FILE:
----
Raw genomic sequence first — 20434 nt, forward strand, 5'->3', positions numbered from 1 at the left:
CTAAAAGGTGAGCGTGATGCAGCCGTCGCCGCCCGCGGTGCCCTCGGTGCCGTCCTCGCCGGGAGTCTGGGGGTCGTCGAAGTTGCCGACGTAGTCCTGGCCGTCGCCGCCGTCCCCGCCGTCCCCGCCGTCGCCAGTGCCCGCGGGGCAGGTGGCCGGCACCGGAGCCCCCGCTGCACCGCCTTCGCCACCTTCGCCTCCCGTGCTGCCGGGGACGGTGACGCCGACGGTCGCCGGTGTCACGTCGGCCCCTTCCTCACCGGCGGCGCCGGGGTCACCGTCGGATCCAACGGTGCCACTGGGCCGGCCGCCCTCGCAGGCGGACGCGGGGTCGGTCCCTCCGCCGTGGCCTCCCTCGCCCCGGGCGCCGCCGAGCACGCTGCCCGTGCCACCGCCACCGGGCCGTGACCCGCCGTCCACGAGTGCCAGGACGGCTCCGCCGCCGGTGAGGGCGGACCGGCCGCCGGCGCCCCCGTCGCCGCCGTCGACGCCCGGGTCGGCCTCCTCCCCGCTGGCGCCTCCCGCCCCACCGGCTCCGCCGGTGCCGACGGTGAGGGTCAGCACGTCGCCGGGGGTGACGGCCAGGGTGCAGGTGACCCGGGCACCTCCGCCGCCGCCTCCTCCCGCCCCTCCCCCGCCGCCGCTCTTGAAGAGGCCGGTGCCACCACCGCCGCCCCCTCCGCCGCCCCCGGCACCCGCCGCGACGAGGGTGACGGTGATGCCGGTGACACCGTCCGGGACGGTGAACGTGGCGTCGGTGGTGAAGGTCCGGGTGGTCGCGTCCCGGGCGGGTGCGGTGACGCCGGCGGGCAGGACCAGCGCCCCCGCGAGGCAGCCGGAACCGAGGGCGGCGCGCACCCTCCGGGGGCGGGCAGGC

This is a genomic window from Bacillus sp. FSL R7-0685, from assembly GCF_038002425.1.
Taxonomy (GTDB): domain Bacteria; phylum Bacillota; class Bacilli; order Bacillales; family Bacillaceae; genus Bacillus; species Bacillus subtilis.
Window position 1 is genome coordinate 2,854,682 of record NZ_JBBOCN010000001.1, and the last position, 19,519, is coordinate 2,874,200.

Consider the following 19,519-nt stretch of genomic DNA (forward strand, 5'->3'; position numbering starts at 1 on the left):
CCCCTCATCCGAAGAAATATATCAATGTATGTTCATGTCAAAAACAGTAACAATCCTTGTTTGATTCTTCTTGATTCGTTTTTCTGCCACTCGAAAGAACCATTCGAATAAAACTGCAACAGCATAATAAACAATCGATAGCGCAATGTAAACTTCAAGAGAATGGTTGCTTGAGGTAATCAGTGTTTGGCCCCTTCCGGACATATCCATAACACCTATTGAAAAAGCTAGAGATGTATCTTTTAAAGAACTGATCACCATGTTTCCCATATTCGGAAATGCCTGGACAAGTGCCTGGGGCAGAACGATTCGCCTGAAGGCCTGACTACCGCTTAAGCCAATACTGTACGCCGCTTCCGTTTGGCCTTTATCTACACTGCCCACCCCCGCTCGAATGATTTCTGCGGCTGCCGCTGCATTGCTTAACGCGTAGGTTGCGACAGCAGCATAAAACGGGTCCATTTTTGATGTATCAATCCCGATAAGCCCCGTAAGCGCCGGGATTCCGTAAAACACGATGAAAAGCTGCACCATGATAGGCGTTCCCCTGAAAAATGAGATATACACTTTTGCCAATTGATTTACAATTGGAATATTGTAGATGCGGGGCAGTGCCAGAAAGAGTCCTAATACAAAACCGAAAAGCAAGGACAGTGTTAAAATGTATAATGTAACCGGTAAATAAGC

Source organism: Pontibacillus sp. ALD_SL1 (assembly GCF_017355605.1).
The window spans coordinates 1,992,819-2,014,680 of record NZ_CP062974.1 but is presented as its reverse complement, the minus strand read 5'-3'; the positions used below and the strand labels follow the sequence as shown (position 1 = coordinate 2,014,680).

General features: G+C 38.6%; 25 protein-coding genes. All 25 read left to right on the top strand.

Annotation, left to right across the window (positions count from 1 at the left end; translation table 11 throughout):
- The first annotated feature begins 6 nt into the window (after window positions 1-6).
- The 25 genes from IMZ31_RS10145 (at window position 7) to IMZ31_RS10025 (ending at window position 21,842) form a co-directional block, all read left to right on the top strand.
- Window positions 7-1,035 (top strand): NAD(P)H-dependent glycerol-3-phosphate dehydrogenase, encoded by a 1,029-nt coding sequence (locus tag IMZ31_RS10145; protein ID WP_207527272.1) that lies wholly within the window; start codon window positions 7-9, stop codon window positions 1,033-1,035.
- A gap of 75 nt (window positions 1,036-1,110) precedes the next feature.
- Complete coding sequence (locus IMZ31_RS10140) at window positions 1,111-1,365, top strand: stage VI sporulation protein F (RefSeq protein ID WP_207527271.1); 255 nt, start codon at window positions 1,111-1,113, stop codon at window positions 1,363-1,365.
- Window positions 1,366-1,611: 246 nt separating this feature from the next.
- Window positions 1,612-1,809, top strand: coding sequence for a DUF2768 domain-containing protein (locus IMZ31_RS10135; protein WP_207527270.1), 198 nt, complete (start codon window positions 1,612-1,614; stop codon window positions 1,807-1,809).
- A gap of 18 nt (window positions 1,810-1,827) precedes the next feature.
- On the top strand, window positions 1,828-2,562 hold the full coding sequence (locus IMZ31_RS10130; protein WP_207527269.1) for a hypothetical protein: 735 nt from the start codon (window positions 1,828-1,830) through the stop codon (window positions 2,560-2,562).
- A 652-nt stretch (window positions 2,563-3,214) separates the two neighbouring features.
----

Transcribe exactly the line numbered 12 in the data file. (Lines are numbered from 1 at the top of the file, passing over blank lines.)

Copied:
- The first annotated feature begins 6 nt into the window (after window positions 1-6).